Aerotaxis, the directional motion of bacteria in gradients of oxygen, was discovered in the late 19th century and has since been reported in a variety of bacterial species. Nevertheless, quantitative studies of aerotaxis have been complicated by the lack of tools for generation of stable gradients of oxygen concentration, [O2]. Here we report a series of experiments on aerotaxis of Escherichia coli in a specially built experimental setup consisting of a computer-controlled gas mixer and a two-layer microfluidic device made of polydimethylsiloxane (PDMS). The setup enables generation of a variety of stable linear profiles of [O2] across a long gradient channel, with characteristic [O2] ranging from aerobic to microaerobic conditions. A suspension of E. coli cells is perfused through the gradient channel at a low speed, allowing cells enough time to explore the [O2] gradient, and the distribution of cells across the gradient channel is analyzed near the channel outlet at a throughput of >105 cells per hour. Aerotaxis experiments are performed in [O2] gradients with identical logarithmic slopes and varying mean concentrations, as well as in gradients with identical mean concentrations and varying slopes. Experiments in gradients with [O2] ranging from 0 to ∼11.5% indicate that, in contrast to some previous reports, E. coli cells do not congregate at some intermediate level of [O2], but rather prefer the highest accessible [O2]. The presented technology can be applied to studies of aerotaxis of other aerobic and microaerobic bacteria.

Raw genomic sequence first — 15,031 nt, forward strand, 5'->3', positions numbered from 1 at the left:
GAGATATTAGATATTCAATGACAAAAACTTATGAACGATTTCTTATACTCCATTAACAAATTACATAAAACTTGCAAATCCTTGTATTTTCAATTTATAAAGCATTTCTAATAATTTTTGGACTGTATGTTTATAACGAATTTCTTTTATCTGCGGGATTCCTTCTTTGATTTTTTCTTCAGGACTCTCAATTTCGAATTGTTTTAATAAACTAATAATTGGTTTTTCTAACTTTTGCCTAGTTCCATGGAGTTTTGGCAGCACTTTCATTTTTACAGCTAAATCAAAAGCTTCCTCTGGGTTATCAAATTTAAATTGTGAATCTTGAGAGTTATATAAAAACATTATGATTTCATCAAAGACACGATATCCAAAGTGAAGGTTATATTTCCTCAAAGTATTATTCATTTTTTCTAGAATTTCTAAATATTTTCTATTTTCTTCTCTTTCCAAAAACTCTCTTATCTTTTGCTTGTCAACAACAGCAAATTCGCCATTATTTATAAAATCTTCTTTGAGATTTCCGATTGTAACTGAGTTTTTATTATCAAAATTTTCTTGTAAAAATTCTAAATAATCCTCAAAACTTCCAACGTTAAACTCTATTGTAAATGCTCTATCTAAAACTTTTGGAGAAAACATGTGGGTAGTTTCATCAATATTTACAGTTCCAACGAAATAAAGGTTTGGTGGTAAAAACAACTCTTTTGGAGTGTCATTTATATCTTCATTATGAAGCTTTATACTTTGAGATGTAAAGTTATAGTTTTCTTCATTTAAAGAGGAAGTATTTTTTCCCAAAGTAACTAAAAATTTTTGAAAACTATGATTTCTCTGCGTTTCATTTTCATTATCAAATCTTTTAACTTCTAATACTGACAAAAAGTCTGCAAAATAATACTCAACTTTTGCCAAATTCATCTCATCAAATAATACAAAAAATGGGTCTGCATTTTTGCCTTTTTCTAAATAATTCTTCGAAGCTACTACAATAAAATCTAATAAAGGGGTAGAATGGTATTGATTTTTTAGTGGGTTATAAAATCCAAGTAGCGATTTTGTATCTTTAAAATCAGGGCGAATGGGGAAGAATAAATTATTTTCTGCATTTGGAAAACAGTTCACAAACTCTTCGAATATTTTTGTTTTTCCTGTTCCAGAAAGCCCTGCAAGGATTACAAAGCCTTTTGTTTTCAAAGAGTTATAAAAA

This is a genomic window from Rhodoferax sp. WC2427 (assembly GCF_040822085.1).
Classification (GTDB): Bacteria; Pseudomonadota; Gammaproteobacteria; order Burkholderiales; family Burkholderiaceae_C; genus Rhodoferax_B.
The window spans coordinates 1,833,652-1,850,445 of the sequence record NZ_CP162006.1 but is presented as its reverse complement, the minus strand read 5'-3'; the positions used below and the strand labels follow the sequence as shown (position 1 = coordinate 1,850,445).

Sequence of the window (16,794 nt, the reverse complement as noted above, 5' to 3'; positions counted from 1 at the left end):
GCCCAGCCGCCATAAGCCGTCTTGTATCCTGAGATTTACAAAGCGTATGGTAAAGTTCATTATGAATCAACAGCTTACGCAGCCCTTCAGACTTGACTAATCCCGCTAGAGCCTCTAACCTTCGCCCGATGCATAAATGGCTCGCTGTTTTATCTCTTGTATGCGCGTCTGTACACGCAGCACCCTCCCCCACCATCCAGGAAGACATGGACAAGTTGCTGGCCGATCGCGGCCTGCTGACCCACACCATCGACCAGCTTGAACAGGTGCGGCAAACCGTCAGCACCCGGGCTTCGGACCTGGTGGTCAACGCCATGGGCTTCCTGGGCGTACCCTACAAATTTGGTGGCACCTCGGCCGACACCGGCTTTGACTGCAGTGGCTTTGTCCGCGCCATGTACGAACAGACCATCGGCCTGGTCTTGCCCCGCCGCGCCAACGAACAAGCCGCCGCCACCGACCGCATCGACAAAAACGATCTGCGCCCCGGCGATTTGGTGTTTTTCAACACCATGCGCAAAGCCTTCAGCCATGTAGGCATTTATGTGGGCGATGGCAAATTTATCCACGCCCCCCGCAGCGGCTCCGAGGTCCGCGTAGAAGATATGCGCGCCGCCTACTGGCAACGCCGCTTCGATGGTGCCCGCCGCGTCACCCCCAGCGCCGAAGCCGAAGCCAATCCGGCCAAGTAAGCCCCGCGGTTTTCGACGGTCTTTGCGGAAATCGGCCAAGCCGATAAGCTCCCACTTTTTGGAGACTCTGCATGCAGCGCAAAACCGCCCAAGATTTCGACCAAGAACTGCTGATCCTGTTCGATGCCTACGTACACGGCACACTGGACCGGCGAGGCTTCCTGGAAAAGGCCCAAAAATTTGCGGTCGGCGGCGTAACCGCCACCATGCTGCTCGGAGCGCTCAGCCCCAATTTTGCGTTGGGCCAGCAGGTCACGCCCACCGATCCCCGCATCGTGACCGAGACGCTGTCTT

Fetching data from CrossRef. This may take some time to load.